A lot of people associate cane with Saidi style, but it's not always the case. Canes can be used with Saidi style, as well as with Egyptian beledi, and Lebanese style, all of which can be done sans cane as well. Shems wrote a great breakdown of where canes are used in Middle Eastern dance, which explains this a little further.
The cane comes from men's martial art called tahTeeb, which has been around in some form for centuries. Today combat is a sport, and points are given for NEARLY hitting your opponent. One looses if they actually connect, I suppose it shows lack of control and those canes can do a lot of damage. The match will be refereed and if they players seem to be getting too heated or taking it too personally then the match will be called and new players will take over. In this clip a little after about 2:40 you can see two of the guys who were matched get up and laugh before joining in the spontaneous dancing that has broken out. You will also see men using both crooked and straight canes, both of which female dancers can use too. From there it evolved into raqs al assaya, cane dance, majorly developed by Mahmoud Reda as we'll talk about below: his raqs al assaya. The dancer will show off their skill with the cane, doing tricks as they dance with it, as Tito shows here and Karim Nagi does here.
Traditionally the women wouldn't dance with cane, and although it is very popular to do so it is not required. Here's Aziza of Montreal dancing without one. You often see movements referencing the dancing horses. The region is known for breeding and training horses for this dancing and they're raised from a young age to get used to the sound of the mizmar which, along with the rabaaba, is one of the most common and characteristic melodic instruments of Saiidi music (the Saiidi rhythm alone doesn't mean a song is from that region or done in that style, you'll hear versions of that rhythm in oriental music, pop music, and folk). Horses are very prized animals there, they aren't like donkey or camels that are for labor, and the feeling is that the horses enjoy dancing. Sometimes Saiidi Tableux will even include VERY overt references to these horses.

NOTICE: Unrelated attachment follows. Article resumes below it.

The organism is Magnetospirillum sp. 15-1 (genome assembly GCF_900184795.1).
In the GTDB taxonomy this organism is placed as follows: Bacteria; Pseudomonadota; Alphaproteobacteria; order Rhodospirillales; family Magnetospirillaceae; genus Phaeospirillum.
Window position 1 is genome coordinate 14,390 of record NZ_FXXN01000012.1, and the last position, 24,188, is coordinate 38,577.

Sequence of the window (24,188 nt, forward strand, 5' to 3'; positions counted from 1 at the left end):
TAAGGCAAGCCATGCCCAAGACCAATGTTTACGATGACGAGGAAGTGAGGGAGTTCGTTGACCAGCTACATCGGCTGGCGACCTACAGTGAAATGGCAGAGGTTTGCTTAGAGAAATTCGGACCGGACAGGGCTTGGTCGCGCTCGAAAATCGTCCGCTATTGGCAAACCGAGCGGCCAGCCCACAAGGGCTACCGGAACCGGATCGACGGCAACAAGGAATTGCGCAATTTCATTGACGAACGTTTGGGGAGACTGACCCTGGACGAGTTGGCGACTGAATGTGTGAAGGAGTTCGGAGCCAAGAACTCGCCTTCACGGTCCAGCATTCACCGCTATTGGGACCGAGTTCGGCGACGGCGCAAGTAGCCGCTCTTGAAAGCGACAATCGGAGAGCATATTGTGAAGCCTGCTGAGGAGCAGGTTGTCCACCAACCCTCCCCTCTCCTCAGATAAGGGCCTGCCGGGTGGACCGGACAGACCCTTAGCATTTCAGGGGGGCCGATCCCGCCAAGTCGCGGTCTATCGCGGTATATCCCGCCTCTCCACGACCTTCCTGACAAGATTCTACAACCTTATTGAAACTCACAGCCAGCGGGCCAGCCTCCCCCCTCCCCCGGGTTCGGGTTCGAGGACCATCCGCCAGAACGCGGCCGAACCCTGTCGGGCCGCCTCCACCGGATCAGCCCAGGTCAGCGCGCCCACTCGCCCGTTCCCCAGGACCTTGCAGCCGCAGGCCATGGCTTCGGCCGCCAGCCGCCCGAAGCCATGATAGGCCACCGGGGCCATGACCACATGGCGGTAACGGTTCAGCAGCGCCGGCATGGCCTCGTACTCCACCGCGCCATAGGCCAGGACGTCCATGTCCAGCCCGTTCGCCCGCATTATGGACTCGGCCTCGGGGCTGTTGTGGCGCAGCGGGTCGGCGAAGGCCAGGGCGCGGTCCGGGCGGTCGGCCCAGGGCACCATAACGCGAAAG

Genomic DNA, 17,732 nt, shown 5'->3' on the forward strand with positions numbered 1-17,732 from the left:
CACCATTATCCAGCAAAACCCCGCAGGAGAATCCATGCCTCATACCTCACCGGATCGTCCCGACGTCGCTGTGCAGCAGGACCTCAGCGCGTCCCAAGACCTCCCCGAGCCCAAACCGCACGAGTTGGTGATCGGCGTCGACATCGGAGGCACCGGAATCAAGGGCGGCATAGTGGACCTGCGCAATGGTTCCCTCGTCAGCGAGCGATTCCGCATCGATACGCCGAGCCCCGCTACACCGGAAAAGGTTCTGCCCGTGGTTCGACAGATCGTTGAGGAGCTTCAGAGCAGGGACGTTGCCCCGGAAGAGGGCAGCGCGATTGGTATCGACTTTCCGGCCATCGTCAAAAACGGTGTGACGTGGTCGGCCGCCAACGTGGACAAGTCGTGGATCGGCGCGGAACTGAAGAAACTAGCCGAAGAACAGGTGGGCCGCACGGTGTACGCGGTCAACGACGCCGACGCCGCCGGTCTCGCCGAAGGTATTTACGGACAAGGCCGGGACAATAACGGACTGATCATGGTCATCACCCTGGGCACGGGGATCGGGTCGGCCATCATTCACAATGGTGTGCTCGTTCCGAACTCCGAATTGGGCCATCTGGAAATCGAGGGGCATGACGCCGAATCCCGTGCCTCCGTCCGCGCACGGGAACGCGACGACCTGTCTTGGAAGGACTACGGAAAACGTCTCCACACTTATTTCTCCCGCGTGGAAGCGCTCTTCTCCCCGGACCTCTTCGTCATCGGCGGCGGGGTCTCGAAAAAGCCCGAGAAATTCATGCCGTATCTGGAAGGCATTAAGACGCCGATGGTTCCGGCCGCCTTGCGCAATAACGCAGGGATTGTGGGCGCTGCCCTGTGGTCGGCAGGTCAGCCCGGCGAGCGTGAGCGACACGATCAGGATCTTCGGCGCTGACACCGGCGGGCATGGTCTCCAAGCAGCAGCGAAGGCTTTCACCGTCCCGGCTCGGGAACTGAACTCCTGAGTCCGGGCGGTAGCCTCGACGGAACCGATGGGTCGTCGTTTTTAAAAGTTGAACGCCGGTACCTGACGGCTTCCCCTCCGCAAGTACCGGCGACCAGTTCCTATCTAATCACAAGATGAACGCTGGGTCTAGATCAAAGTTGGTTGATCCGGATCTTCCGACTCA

Costuming often, though not always, uses the Assuit fabric (named for the town) which has metal woven into it in geometric designs. There's a whole book about this, but I'll just say you can wear a regular costume when doing a Saiidi piece in the midst of a set, a beledi dress works fine too, or sometimes dancers will wear more modern outfits with design elements inspired by assuit.
Female professional dancers all over the world do use the cane now, just because it's fun. So long as you understand that it's a gender-bending thing and play with that you can get away with it, especially as professional dancers, we're already breaking taboos ^_~. For example, this Russian troupe has a lot of fun with a pop song and raks assaya, they mix the cane tricks with the more feminine dance moves. Women can use straight or bent canes, usually a smaller size just because it's easier to get a female hand around, but the really thin ones are more common in Lebanese style.
It is common in Egypt for the dancer to change costume and do a folkloric section to their show, as Lucy does here and Randa did above. It's also a popular choice for wedding entertainment. We'll talk about how this fits into a Zeffa in another post.
Some dancers do folklore in a very feminine way. Here is Orit, who is from Israel and does great Egyptian style. She is performing an orientalized Saiidi as part of the audience interaction in her show, it's great for this since it's lively and usually a crowed favorite. The style should stay earthy in spite of that energy, that not only gives it some of its quality but helps the dancer keep her power.
Some dancers are a bit more masculine/gruff in their presentation, like Camelia. It's all about what works with your personality. Camelia is always full of energy and her dance personality is very ballsy.
Lastly, I'll add that there are a number of classic Saiidi songs, you will hear Luxor Beledna as much as your niece's favorite Disney tune. Ala Naar and Bos al Halawa / Tfarrak al Halawa are also popular, but not as over played.